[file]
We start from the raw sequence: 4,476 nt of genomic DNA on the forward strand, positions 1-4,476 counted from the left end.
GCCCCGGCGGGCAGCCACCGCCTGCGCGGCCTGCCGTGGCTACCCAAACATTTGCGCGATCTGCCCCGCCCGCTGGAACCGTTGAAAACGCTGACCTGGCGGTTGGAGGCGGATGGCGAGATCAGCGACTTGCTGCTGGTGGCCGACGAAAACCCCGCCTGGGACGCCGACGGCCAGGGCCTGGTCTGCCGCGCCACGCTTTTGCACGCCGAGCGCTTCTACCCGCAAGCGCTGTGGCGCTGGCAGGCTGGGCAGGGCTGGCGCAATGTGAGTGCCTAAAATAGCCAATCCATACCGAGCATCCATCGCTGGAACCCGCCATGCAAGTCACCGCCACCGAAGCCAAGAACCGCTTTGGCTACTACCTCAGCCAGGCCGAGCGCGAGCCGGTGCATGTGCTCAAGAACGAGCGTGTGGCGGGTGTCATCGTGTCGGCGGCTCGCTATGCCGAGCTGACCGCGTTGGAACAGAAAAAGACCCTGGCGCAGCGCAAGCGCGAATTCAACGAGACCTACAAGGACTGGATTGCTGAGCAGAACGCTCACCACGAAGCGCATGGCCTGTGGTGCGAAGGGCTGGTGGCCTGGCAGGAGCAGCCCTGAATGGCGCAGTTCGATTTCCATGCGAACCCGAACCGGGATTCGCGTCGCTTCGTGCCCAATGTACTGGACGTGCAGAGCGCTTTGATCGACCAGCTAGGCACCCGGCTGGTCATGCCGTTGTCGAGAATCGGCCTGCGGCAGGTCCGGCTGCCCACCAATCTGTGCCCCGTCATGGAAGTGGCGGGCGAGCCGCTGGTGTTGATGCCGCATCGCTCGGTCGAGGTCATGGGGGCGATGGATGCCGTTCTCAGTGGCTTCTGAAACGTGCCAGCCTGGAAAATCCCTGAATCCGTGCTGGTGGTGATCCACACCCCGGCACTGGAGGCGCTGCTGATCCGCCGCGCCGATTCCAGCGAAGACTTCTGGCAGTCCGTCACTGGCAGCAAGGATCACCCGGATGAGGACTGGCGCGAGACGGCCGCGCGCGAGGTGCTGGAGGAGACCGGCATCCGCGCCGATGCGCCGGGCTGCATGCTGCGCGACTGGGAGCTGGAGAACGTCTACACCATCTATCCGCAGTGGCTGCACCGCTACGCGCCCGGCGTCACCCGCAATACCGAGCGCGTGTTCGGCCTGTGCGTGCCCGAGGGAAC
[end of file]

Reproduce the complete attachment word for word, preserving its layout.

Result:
We start from the raw sequence: 4,476 nt of genomic DNA on the forward strand, positions 1-4,476 counted from the left end.
GCCCCGGCGGGCAGCCACCGCCTGCGCGGCCTGCCGTGGCTACCCAAACATTTGCGCGATCTGCCCCGCCCGCTGGAACCGTTGAAAACGCTGACCTGGCGGTTGGAGGCGGATGGCGAGATCAGCGACTTGCTGCTGGTGGCCGACGAAAACCCCGCCTGGGACGCCGACGGCCAGGGCCTGGTCTGCCGCGCCACGCTTTTGCACGCCGAGCGCTTCTACCCGCAAGCGCTGTGGCGCTGGCAGGCTGGGCAGGGCTGGCGCAATGTGAGTGCCTAAAATAGCCAATCCATACCGAGCATCCATCGCTGGAACCCGCCATGCAAGTCACCGCCACCGAAGCCAAGAACCGCTTTGGCTACTACCTCAGCCAGGCCGAGCGCGAGCCGGTGCATGTGCTCAAGAACGAGCGTGTGGCGGGTGTCATCGTGTCGGCGGCTCGCTATGCCGAGCTGACCGCGTTGGAACAGAAAAAGACCCTGGCGCAGCGCAAGCGCGAATTCAACGAGACCTACAAGGACTGGATTGCTGAGCAGAACGCTCACCACGAAGCGCATGGCCTGTGGTGCGAAGGGCTGGTGGCCTGGCAGGAGCAGCCCTGAATGGCGCAGTTCGATTTCCATGCGAACCCGAACCGGGATTCGCGTCGCTTCGTGCCCAATGTACTGGACGTGCAGAGCGCTTTGATCGACCAGCTAGGCACCCGGCTGGTCATGCCGTTGTCGAGAATCGGCCTGCGGCAGGTCCGGCTGCCCACCAATCTGTGCCCCGTCATGGAAGTGGCGGGCGAGCCGCTGGTGTTGATGCCGCATCGCTCGGTCGAGGTCATGGGGGCGATGGATGCCGTTCTCAGTGGCTTCTGAAACGTGCCAGCCTGGAAAATCCCTGAATCCGTGCTGGTGGTGATCCACACCCCGGCACTGGAGGCGCTGCTGATCCGCCGCGCCGATTCCAGCGAAGACTTCTGGCAGTCCGTCACTGGCAGCAAGGATCACCCGGATGAGGACTGGCGCGAGACGGCCGCGCGCGAGGTGCTGGAGGAGACCGGCATCCGCGCCGATGCGCCGGGCTGCATGCTGCGCGACTGGGAGCTGGAGAACGTCTACACCATCTATCCGCAGTGGCTGCACCGCTACGCGCCCGGCGTCACCCGCAATACCGAGCGCGTGTTCGGCCTGTGCGTGCCCGAGGGAAC